Source: Optomed, Les Ulis, France.
Sutures may be introduced into the abdomen through an introducer sleeve that contains a rubber gasket at the external opening to prevent loss of pneumoperitoneum during suturing, especially when a suture thread is kept outside of the abdomen. This is more important in the recumbent horse when the loss of pneumoperitoneum is quick and visualization is rapidly compromised. The gasket should allow an easy way to introduce and to remove the needle from the body cavity. For this reason, the common cannula containing a magnetic valve is not adapted for suturing when a needle is used.
Laparoscopic sutures are available in a wide variety of sizes, materials, and needle configurations. In equine laparoscopy, the size of the needle should be large enough to pass through the tissue and small enough to be introduced through a 10-mm cannula. A half-circle, 36-mm needle, for example, easily fits through a 10-mm-diameter trocar and is large enough to be useful for suturing in the horse. The needle should be introduced with the needle holder grasping the suture 1–2 cm behind the swage of the needle in order to introduce the latter in a longitudinal direction (Figure 3.5). Larger curved needles may be bent into a ski configuration to be passed through a 10-mm-diameter trocar. For a specific procedure such as nephrosplenic space closure, special large trocars (25 mm in diameter) are used. Valves are not necessary in this kind of procedure. The most common suture materials used in equine laparoscopy include absorbable suture such as polyglactin 910 (Vicryl), lactomer (Polysorb), and polydioxanone suture (PDS II). The main problem encountered in horses is the length of the suture when the surgeon wants to use the extracorporeal knot-tying technique. The 135-cm length of # 3 or 150-cm length of # 2 polyglactin 910 sutures are particularly well suited for extracorporeal knot placement from the flank approach in the horse. Shorter sutures (90–120 cm) are adapted for intracorporeal knot-tying techniques.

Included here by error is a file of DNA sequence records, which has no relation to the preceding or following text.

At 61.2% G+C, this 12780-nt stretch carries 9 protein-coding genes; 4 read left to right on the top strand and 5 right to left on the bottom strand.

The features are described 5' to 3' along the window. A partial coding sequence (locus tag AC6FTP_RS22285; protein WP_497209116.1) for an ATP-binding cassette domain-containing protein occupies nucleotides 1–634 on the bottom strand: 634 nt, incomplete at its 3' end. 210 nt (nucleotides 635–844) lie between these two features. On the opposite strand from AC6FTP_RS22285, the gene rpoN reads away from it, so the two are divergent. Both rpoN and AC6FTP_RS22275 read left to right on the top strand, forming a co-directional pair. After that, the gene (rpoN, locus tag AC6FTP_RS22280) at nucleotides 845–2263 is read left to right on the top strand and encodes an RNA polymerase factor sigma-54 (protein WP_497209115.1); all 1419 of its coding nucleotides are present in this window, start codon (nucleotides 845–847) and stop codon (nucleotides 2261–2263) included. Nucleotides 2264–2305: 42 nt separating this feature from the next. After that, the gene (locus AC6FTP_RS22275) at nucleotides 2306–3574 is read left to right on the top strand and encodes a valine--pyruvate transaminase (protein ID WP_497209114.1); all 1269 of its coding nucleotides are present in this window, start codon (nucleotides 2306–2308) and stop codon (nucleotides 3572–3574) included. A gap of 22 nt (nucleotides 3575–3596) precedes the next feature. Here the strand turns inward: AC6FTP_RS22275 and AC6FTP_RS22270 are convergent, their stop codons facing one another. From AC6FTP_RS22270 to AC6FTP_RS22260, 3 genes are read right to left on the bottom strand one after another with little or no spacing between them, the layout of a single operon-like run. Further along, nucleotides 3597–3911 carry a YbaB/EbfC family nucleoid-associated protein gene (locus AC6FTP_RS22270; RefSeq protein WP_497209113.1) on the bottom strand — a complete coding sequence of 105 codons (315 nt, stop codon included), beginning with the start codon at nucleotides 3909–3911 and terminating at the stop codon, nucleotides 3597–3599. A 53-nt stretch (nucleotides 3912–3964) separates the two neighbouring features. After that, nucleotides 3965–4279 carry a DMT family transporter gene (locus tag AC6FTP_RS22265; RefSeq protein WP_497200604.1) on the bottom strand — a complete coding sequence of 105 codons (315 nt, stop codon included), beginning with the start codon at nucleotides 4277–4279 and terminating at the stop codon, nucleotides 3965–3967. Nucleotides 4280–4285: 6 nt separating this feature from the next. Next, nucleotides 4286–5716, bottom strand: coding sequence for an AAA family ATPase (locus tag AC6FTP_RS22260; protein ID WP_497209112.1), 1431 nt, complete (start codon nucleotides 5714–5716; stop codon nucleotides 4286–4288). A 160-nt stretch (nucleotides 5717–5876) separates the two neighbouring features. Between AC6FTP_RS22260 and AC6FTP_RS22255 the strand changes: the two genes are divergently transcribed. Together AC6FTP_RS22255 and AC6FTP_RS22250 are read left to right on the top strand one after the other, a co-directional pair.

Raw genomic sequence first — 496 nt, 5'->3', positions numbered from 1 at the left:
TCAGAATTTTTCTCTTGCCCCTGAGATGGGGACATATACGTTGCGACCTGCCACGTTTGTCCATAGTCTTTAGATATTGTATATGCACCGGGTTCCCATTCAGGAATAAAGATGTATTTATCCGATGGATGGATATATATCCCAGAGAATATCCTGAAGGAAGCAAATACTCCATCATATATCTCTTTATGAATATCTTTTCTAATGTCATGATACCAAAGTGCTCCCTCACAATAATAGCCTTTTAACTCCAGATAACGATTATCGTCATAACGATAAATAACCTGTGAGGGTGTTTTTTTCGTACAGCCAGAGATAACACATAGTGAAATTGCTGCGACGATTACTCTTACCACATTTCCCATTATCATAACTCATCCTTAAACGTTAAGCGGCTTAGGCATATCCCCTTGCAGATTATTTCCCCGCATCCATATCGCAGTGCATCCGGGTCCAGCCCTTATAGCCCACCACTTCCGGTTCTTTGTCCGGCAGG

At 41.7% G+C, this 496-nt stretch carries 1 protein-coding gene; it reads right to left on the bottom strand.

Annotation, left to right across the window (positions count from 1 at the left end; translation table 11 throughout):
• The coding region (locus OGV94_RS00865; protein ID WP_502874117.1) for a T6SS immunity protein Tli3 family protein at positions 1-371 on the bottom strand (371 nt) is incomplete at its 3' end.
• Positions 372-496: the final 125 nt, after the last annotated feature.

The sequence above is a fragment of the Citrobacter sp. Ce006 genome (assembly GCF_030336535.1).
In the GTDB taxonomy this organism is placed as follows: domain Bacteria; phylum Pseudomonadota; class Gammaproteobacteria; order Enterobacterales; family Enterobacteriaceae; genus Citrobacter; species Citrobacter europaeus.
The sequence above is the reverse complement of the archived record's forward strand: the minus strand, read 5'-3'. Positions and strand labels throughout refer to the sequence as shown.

The Simple Stitch
To make a simple stitch, the laparoscopic surgeon can choose between three options: making intracorporeal knots, making extracorporeal knots in the strict sense, or using an alternative as pushed half-hitches.
Introduction of the Needle and Suture into the Body and Loading of the Needle Holder
Under most circumstances, the needle and suture can be passed directly through the trocar. To pass the needle, the surgeon holds the suture with the needle holder 1–2 cm behind the swage of the needle. He or she will pay attention not to tear the gasket or valve with the needle. Once inside the peritoneum, the needle should be visible at all times for safety. To grasp the needle perpendicularly, the tip of the needle is grasped by a holding forceps. Then, by combining a rotation of this forceps and traction and repulsion of the thread using the needle holder, the needle can be placed in a perfect position, usually 90°, against the fixed jaw of the needle holder and grasped (Figure 3.6A–C, Video 3.3 at www.wiley.com/go/ragle).